Marijuana and Cannabis News
|West Sound Workforce|
Adult Possession of Marijuana Becomes Legal In Washington State
Blaze a doob or spark a bowl at midnight, Washingtonians! Just don't drive afterwards. Maybe for a couple days...?
Starting Thursday, December 6, people 21 and over will be able to legally possess up to one ounce of marijuana in the state of Washington. On Election Day last month, 55 percent of voters in both Washington State and Colorado voted to make marijuana legal, making those states the first two to approve legally regulating marijuana like alcohol.
The Washington State Liquor Control Board has until December 2013 to implement rules for the regulated market.
|Ethan Nadelmann, Drug Policy Alliance: "Washington State and Colorado made history on Election Day by becoming not just the first two states in the country -- but the first political jurisdictions anywhere in the world -- to approve the legal regulation of marijuana"|
There were more than 241,000 arrests for marijuana possession in Washington state over the past 25 years, at a cost to the state of over $300 million. In 2010 alone, there were 11,000 arrests for marijuana possession.
A single arrest for possession costs from $1,000 to $2,000 and creates a permanent criminal record that can severely limit an individual's ability to obtain housing, schooling, employment, and credit.
"Washington State and Colorado made history on Election Day by becoming not just the first two states in the country - but the first political jurisdictions anywhere in the world - to approve the legal regulation of marijuana," said Ethan Nadelmann, executive director of the Drug Policy Alliance (DPA). "The only way federal marijuana prohibition is going to end is by voters and legislators in other states doing just what folks in those two states just did."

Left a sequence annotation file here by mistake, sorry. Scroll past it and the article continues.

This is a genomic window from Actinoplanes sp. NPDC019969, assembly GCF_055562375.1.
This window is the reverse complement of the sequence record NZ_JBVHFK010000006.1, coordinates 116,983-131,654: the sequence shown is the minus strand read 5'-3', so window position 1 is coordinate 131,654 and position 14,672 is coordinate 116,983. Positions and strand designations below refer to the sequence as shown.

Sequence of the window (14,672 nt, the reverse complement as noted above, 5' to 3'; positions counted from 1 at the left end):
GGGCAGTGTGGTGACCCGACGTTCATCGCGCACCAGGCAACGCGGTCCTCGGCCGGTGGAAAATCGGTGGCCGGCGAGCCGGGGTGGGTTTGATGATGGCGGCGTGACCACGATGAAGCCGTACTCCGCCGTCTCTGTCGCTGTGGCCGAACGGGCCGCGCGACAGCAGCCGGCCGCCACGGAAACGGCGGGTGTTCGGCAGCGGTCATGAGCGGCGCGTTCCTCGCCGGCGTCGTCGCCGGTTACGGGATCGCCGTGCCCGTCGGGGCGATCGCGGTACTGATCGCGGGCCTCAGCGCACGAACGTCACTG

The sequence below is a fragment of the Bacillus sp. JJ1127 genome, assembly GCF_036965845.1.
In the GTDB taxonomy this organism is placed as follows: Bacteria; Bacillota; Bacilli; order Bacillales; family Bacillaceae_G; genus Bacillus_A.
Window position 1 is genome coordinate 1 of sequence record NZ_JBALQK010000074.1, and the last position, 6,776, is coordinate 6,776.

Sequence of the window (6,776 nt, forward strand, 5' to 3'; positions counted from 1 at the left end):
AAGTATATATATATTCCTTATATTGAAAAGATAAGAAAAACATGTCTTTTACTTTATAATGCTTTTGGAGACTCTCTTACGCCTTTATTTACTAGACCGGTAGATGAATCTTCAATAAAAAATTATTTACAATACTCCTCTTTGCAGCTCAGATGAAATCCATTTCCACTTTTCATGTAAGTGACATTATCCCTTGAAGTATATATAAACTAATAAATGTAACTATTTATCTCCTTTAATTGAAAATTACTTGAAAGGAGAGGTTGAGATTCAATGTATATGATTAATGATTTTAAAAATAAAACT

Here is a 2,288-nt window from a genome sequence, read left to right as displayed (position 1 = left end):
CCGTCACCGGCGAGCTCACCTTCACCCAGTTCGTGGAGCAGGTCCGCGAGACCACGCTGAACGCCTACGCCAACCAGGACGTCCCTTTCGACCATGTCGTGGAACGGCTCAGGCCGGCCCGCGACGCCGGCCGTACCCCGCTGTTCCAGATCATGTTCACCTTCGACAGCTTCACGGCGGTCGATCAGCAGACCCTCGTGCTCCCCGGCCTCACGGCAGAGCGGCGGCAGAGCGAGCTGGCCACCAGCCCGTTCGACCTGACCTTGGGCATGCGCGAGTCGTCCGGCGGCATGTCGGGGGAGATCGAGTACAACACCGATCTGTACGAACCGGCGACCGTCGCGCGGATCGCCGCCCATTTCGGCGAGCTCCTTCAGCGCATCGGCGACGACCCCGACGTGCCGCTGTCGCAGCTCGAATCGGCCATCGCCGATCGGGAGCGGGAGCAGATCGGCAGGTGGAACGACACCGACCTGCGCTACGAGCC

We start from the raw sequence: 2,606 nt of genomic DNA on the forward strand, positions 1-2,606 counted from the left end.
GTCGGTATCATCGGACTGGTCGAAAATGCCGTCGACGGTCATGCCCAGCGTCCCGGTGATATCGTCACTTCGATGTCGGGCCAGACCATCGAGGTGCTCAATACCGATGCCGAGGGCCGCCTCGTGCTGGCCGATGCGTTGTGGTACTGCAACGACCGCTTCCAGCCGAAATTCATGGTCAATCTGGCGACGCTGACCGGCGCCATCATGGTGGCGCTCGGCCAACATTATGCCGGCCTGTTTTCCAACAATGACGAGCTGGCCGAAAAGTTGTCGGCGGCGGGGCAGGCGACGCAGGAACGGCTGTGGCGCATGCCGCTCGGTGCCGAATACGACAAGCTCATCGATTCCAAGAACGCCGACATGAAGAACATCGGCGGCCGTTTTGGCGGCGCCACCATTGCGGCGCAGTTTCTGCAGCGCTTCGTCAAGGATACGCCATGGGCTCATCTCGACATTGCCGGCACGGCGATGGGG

No private home cultivation of marijuana is allowed under I-502; cannabis consumers are supposed to buy their legal weed from state-licensed stores, a few of which will be located around Washington. The state estimates legal state-licensed cannabis will cost about $12 a gram.
Public use will remain illegal under I-502; smoking in public can and will get you busted. Passing a joint, under the language of the measure, can get you busted for "distribution," so you may wanna make sure you trust someone before puff-puff-passing.
Ironically, with all the excitement surrounding marijuana legalization -- with Washington state the first political jurisdiction on the planet to do so -- there's no legal way to buy any of the damned stuff.
No state-licensed outlets will be open before, at the earliest, December 2013. In the meantime, many black-market pot dealers -- the only source for those "legal" ounces until then -- have big smiles on their faces.
Washington state's medical marijuana system is based on patient collectives and will remain a completely separate from the state-licensed marijuana stores. Debates continue to rage on the exact effect the implementation of I-502 will have on legal patient collectives in the state. Medical marijuana was legalized by Washington state voters in 1998, and an extensive network of patient collectives became increasingly above-ground after President Barack Obama said prosecutions of those in compliance with state medical marijuana laws would not be a priority of his administration.
Even as activists anticipate and applaud the end of adult marijuana possession arrests for under an ounce, many in the community are apprehensive about the possible fallout from the DUI-D (driving under the influence of drugs) provision in I-502, which institutes a per se blood THC limit of five nanograms per milliliter (5 ng/ml).
Whereas under the old law, drivers could choose to defend themselves in court, forcing the state to prove they were actually impaired, under 502 test results of 5 ng/ml or above will automatically result in a DUI conviction. The concern, particularly among patients in the medical marijuana community, is that (a) No scientific correlation has been shown between driving impairment and 5 ng/ml; and (b) many patients who must medicate heavily never drop below 5 ng/ml, even when they wake up, unimpaired, in the morning.